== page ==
The Ti-Tri Caldera Cone – a field test

Having been a skeptic of alcohol stoves, I was pleasantly surprised with the Caldera Cone on a 5 day backpack in “cool to cold” weather, over spring break of 2009.  I used the aluminum version of the Caldera Cone on that trip, and cooked solo.  With cold mornings and occasional snowy conditions, the scouts compressed gas stoves were pretty punky, especially when they were half full or less.  The Caldera was reliable and immune to wind.

I got a Ti-Tri Caldera Cone before our 8 day backpack in the Sawtooths, along with an Evernew 1900ml pot and lid set.  This Caldera cone has a titanium cone windscreen, which supports the pot at the edge of the pot.  That way the pot bottom and sides are exposed to the heat of the stove, for fuel efficiency.  The Ti-Tri comes with a Gram Cracker esbit fuel holder, and since it is made of titanium, allows one to use wood as a fuel inside the cone.  Thus it works with three fuel types, hence the “tri” in the name.


Our first dinner on the trail is shown below, with the cone and cookset clean and new. The stove was cooking for two adults, with dinners of rice, pasta, or one night we cooked pizza.  We were cooking breakfasts of bagels toasted in the fry pan, with Canadian bacon and cheese, or scones, and a few cups of coffee for me.

Slowpoke RLS 013.25

Our second night we caught the first fish of the trip, and tried the stove’s wood burning option.  A pair of titanium rods supports the fry pan or pot in this mode.  We put the cone in our coals from a campfire, and added small sticks to fry the fish.  The pot could handle one fish at a time, cut into sections.  They were delicious, and having the wood fuel option saved a bunch of fuel.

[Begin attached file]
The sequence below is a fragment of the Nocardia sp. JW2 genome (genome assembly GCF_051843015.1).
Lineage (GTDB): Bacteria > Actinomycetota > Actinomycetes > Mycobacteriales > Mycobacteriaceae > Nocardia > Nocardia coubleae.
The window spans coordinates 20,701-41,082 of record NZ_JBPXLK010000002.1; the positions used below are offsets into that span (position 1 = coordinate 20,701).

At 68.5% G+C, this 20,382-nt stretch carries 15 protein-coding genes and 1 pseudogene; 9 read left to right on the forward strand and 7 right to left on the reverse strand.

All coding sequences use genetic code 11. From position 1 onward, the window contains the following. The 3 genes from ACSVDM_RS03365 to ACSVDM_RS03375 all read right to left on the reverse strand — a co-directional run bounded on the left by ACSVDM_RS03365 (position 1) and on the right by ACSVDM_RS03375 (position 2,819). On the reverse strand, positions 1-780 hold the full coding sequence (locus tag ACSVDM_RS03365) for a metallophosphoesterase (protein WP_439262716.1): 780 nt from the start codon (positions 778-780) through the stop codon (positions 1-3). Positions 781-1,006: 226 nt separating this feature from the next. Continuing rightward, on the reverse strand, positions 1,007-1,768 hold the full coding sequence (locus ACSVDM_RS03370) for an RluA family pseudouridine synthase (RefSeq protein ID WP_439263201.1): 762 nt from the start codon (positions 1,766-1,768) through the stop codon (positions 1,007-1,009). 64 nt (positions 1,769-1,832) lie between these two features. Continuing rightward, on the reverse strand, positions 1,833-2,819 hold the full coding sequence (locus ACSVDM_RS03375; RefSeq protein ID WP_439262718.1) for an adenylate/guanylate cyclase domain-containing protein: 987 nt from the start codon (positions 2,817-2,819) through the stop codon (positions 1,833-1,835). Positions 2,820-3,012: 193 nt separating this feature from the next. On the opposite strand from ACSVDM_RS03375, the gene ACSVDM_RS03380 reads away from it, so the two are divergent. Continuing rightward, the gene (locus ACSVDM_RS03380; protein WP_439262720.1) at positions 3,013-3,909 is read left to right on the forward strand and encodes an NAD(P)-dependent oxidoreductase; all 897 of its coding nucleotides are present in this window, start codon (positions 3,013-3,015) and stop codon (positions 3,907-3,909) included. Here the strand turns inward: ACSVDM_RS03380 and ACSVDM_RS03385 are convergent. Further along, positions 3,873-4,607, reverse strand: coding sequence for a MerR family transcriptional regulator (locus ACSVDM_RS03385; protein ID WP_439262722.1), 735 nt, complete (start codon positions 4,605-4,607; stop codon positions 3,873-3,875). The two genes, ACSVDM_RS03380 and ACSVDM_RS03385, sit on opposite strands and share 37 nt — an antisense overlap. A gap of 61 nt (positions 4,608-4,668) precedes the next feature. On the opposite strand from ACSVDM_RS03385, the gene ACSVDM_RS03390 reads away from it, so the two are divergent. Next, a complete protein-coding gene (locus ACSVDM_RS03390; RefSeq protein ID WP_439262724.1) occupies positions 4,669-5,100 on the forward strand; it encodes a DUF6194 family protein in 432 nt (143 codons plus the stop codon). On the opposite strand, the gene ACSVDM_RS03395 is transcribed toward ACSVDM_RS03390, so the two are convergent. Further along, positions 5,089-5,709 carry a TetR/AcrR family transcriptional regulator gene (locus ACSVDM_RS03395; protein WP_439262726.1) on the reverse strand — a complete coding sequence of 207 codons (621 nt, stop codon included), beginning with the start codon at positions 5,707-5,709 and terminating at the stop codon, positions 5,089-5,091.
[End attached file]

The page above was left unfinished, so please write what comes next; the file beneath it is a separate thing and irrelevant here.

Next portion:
Slowpoke RLS 068.25

The final result of the trip was that it worked perfectly for two adults for an 8 day backpack.  One night our fellow hiker’s MSR Dragonfly clogged up, and we saved the day by finishing cooking their dinner on the Caldera.  So for our menu, which included actual cooking (not just heating water), for 7 dinners and 7 hot breakfasts, we used 24 oz of fuel.  The stove, windscreen and the plastic screw together caddy weighs 5.3 oz.  The Evernew cookset weighs 10.4 oz.  Both are sold at Trail Design.

3 thoughts on “The Ti-Tri Caldera Cone – a field test

  • December 2, 2014 at 8:36 pm

    Su preocupación por el desarrollo tecnológico se puedo mirar el pasado mes de
    febrero en la visita que hizo al Salón Internacional de
    Emprendimiento ‘4 Years From Now (4YFN)’, organizado en el marco
    de la Mobile World Capital Barna, donde dio su apoyo a la industria
    de la tecnología y defendió que se establezcan en España más centros de
    excelencia y también innovación para favorecer la consolidación de las start-ups.

  • December 9, 2014 at 5:24 pm

    Great post! We are linking to this great post on our website.

    Keep up the great writing.

  • November 12, 2015 at 12:12 am

    I’m a first time 2010 Challenger. I’m thinking of using my Honey Stove but just the 4 sides and tanikg Esbit for backup. I have a sink sieve on order which should provide my lightened Honey Stove with A stability and B an ashtray and C a base for the Esbit. Sounds like a plan ?

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